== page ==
This might allow the Unity Government–BN most likely–to win at least a few seats. Nevertheless, as evidenced by the general elections of 2022, people may vote based on sentiment, and given Terengganu's relative conservatism, it would not be surprising if PN wins the forthcoming state election as well.

Kedah is the last remaining state that PN must defend.

Similar to Terengganu, Kedah's state administration shifted from BN to Pas in 2008, then back to BN in 2013, before falling to Pakatan Harapan in 2018 for just two years before being overthrown as part of the Langkah Sheraton. Since 2020, PN has controlled the state with a simple majority of 20 out of 36 seats. It can be argued that Kedah is in dire need of a fresh mandate by the people (and not through political machinations).

Due to the pragmatism of the Kedah electors, who chose based on outcome rather than party loyalty, most pundits are expecting a good fight among parties in Kedah. Likewise, political parties are acutely aware of this reality. We can assume that is why our prime minister chose Kedah for the initial Raya celebration before expanding to other states.

On the other hand, the current acting Menteri Besar may also be aware of his precarious position, which explains his increasingly populist stance, such as his demand for the Kulim Airport, his claim that Penang belongs to Kedah (thus risking a constitutional crisis), and his repeated calls on the possibility to overthrow the federal government.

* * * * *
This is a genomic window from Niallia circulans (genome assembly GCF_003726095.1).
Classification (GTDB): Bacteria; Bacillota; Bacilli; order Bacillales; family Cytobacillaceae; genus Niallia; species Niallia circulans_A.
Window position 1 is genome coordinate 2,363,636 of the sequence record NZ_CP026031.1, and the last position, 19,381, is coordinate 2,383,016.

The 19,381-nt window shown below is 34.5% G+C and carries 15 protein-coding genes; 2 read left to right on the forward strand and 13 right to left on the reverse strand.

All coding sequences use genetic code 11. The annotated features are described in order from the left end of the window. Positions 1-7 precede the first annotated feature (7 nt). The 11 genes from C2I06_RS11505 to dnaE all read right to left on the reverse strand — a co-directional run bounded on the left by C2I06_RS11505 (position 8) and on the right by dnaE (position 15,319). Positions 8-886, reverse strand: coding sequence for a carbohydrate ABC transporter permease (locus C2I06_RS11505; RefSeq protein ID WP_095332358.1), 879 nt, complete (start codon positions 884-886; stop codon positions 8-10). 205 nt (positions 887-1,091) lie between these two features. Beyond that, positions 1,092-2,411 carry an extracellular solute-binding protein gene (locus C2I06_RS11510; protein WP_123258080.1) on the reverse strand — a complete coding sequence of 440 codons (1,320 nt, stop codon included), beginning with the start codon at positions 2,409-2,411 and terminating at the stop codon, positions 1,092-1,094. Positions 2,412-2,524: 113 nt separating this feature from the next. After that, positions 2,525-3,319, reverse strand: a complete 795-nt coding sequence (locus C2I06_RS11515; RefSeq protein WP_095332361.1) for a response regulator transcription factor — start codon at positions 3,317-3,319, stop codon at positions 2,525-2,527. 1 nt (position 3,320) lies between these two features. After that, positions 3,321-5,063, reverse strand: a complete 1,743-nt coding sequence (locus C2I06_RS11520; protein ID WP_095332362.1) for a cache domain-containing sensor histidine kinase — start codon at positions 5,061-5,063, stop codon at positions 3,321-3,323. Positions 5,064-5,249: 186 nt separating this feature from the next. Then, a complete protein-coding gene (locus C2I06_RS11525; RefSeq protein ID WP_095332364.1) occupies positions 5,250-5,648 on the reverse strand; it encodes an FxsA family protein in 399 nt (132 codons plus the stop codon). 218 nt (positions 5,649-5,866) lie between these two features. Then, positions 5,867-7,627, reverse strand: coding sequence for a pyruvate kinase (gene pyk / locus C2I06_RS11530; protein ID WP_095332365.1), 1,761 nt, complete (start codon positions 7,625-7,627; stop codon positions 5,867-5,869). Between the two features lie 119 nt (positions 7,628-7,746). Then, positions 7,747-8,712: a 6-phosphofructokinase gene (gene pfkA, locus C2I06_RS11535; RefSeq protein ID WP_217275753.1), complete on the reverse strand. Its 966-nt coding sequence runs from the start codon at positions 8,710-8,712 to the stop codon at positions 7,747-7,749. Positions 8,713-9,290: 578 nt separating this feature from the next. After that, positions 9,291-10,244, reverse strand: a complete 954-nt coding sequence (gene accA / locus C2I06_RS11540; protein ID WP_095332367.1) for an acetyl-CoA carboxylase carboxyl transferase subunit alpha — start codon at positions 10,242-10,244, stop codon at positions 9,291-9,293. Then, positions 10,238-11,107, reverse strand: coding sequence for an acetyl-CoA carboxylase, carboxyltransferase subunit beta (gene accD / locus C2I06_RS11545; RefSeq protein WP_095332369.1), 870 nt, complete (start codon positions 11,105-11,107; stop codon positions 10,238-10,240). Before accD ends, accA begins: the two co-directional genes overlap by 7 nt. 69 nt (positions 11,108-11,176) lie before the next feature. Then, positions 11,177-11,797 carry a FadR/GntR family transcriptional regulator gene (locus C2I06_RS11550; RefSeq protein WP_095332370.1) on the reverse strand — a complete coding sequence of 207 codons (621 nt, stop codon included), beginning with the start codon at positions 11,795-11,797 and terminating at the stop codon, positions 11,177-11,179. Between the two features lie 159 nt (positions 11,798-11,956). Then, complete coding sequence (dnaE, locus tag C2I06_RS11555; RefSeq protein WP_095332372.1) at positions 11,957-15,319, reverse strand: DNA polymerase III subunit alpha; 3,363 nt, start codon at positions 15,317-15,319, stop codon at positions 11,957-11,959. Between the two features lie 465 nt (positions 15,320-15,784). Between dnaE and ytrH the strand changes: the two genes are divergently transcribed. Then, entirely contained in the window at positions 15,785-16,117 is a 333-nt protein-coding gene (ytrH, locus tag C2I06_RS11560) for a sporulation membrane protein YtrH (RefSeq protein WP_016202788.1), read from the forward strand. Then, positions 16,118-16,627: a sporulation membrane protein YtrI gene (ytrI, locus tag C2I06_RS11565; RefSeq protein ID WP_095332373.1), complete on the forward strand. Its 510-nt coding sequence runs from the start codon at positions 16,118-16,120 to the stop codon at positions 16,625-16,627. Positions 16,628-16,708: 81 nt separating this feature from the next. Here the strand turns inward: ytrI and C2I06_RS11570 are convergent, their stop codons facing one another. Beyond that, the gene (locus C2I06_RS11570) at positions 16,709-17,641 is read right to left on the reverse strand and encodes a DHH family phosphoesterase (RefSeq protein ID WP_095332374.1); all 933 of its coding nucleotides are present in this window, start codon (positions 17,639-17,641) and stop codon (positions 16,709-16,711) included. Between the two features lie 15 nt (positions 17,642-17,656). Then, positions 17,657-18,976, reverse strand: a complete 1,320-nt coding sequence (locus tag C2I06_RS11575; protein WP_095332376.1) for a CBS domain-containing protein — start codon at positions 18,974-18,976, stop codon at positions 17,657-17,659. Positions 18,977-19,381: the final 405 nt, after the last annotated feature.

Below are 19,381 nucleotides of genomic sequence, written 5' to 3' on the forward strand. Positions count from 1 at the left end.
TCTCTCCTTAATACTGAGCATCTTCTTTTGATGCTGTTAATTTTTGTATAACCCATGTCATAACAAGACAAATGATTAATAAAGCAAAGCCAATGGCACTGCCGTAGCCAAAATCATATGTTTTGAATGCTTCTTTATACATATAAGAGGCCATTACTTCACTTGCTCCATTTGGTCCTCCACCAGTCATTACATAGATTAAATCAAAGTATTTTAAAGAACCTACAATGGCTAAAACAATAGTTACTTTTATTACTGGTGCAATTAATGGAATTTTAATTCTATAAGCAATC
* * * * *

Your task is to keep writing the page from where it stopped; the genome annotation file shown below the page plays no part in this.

According to a student of mine who happens to come from the state known as the Rice Bowl of Malaysia, "Sanusi has played a significant role in perpetuating himself as the protector of Kedahan."

Moreover, based on the results of the recent parliamentary election, there was a significant shift from PH to PN in Kedah. The query most people have asked is whether this phenomenon is temporary or more permanent. A

fter being warned of the "dangers" of a PH administration, it is not surprising for conservative Malays in Kedah to choose PN over PH. However, all of the warnings about girls donning skirts to school and the absence of the azan have been debunked. Now, how will they vote?

Overall, I continue to believe that the three PN states will maintain the status quo. The campaigns will probably concentrate in Terengganu, and particularly in Kedah.

Given the inability of PH to genuinely penetrate these states, the waning support for BN, and the popularity of the Kedah Menteri Besar, it is highly likely that PN will continue to rule in these three states. But there is no certainty.

The new electors who participated in the 2022 elections may have developed new political ideas and opinions following allegations of corruption and mismanagement by PN leaders. Nevertheless, nine months may not be sufficient to alter voter preferences.

Syaza Shukri, PhD, is an associate professor and the current Head at the Department of Political Science, IIUM.

The views expressed in this article are the author's own and do not necessarily reflect those of Sinar Daily.